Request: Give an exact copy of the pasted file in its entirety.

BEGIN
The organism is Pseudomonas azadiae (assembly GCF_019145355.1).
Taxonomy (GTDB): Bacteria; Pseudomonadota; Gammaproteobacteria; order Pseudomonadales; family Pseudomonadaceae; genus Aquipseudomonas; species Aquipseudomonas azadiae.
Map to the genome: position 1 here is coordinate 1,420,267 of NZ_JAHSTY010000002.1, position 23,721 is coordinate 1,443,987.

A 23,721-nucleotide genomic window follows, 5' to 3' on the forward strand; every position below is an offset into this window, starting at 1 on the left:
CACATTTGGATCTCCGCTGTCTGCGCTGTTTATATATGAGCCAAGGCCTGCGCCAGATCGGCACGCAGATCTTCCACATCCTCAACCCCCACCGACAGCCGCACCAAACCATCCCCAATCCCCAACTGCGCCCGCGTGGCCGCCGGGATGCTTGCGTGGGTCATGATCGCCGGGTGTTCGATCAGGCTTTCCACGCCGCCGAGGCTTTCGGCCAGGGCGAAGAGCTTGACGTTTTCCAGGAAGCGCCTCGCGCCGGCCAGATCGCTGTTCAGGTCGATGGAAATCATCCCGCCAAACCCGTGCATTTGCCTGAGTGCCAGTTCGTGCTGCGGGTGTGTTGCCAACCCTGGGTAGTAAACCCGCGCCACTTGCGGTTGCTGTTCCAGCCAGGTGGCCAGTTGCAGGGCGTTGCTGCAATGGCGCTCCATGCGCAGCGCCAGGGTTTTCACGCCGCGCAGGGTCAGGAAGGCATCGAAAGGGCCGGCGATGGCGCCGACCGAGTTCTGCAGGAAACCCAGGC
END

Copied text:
The organism is Pseudomonas azadiae (assembly GCF_019145355.1).
Taxonomy (GTDB): Bacteria; Pseudomonadota; Gammaproteobacteria; order Pseudomonadales; family Pseudomonadaceae; genus Aquipseudomonas; species Aquipseudomonas azadiae.
Map to the genome: position 1 here is coordinate 1,420,267 of NZ_JAHSTY010000002.1, position 23,721 is coordinate 1,443,987.

A 23,721-nucleotide genomic window follows, 5' to 3' on the forward strand; every position below is an offset into this window, starting at 1 on the left:
CACATTTGGATCTCCGCTGTCTGCGCTGTTTATATATGAGCCAAGGCCTGCGCCAGATCGGCACGCAGATCTTCCACATCCTCAACCCCCACCGACAGCCGCACCAAACCATCCCCAATCCCCAACTGCGCCCGCGTGGCCGCCGGGATGCTTGCGTGGGTCATGATCGCCGGGTGTTCGATCAGGCTTTCCACGCCGCCGAGGCTTTCGGCCAGGGCGAAGAGCTTGACGTTTTCCAGGAAGCGCCTCGCGCCGGCCAGATCGCTGTTCAGGTCGATGGAAATCATCCCGCCAAACCCGTGCATTTGCCTGAGTGCCAGTTCGTGCTGCGGGTGTGTTGCCAACCCTGGGTAGTAAACCCGCGCCACTTGCGGTTGCTGTTCCAGCCAGGTGGCCAGTTGCAGGGCGTTGCTGCAATGGCGCTCCATGCGCAGCGCCAGGGTTTTCACGCCGCGCAGGGTCAGGAAGGCATCGAAAGGGCCGGCGATGGCGCCGACCGAGTTCTGCAGGAAACCCAGGC